If you think about this, in 36 months the car will be paid off if you’re just making that minimum payment, and in 36 months the car will also, if you did my rule of buying a car two years old, be five years old. One of the best ways I believe to get the most value out of your car is to literally drive your car until the wheels almost fall off. You know you’re going to get the most bang for your buck, so 36 months from now, you won’t have any car payment, but let’s say you took this $508 and you pretended like you still had that payment and you put this $508 into a separate account that’s going to essentially be your car replacement account. In three years, you’re going to have over $18,000, $18,288 to be exact, and depending on what kind of car you’re looking at buying, you might be able to walk into a car lot and essentially maybe even pay cash or pay for most of that car. In eight years, my car I think right now, I’m trying to do some quick math, I think my car is going on nine years old, still looks fantastic. I think I got 170,000 miles on my car. I’ve never driven a car to 200,000 miles personally, but that’s my goal is to get to 200,000 miles and knock on wood, it’s been pretty much maintenance-free. If you drive that car until the car is 10 years old, in other words, you’ve had the car for eight years, then you would have over $30,000, $30,480 saved up in that extra account. So, this is a strategy that I’ve seen a lot of people do that can get them on a path towards essentially paying cash for their cars, and 4.84% isn’t the highest interest rate in the world compared to some other things, but it still really adds up, and so this could really keep your car buying expenses low. So, anyway, wanted to share that with you here today. I hope you found some valuable information.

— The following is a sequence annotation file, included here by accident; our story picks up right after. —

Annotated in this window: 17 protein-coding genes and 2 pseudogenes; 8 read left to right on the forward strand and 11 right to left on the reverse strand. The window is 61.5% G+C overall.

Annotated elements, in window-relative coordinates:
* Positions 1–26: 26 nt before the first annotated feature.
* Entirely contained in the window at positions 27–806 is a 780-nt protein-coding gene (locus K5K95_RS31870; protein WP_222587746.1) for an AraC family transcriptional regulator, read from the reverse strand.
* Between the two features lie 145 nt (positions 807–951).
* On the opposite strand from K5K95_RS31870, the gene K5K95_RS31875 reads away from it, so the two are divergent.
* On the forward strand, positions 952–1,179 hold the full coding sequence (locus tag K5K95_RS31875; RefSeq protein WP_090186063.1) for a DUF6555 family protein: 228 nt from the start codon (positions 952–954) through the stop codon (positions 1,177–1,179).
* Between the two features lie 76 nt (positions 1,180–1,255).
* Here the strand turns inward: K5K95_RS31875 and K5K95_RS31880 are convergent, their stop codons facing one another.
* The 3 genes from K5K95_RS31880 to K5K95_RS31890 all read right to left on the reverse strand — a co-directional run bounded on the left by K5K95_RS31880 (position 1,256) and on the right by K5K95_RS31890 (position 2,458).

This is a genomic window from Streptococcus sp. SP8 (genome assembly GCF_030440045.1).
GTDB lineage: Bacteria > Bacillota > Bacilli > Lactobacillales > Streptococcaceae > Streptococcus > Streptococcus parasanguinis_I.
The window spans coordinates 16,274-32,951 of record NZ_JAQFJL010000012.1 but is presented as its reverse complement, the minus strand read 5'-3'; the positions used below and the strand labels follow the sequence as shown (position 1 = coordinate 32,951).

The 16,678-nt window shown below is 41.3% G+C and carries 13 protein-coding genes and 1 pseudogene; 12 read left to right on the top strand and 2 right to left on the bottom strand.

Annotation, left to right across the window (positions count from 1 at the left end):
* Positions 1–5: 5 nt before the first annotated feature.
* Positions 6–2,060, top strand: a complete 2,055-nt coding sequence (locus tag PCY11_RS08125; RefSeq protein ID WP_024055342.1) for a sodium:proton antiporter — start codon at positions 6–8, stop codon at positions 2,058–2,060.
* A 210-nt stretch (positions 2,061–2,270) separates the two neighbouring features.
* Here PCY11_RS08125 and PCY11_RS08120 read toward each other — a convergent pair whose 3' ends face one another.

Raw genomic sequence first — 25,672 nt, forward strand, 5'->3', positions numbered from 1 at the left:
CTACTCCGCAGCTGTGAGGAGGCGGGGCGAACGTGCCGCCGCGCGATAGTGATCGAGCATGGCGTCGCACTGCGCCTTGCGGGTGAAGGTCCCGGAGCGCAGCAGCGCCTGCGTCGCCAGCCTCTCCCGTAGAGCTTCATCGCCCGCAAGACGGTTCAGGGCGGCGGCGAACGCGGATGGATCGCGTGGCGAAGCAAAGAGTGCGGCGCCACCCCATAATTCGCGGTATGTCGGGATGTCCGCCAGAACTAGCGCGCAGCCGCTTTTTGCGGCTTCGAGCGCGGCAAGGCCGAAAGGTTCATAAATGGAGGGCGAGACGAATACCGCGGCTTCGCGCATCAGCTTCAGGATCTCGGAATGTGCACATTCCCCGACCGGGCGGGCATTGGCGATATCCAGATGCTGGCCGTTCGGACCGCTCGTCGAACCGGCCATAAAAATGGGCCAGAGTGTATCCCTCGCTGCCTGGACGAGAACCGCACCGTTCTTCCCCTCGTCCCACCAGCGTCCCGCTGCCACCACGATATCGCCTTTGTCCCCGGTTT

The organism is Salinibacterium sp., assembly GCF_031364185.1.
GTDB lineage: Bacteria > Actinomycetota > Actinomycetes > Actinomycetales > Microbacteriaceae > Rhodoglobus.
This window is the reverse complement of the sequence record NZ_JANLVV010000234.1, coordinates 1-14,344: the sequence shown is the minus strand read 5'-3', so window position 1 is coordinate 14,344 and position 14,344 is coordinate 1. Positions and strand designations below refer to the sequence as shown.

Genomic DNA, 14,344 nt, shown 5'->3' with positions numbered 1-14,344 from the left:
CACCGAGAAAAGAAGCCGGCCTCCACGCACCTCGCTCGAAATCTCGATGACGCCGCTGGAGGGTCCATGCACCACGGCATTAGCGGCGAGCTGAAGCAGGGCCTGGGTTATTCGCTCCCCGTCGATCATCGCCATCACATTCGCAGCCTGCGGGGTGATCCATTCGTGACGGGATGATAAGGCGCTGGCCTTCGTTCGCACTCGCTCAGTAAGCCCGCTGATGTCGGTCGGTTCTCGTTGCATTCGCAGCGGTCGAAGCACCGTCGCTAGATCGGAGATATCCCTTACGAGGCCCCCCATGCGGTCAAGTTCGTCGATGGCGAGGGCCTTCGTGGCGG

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I help individuals make the transition from working to retirement.

As you approach retirement you will be making some of the most important financial decisions of your life. Most of these decisions don’t get a do-over, once you’ve made them your stuck.

My goal is to help you get the most out of your retirement resources. I do this by coordinating and optimizing what I call the 7 Core Elements of Retirement Planning.

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We use advanced financial planning software to help you understand your retirement cash flow so you know where the gaps are.

Understanding your retirement gap is the foundation to getting the most out out of your retirement resources and avoiding costly mistakes.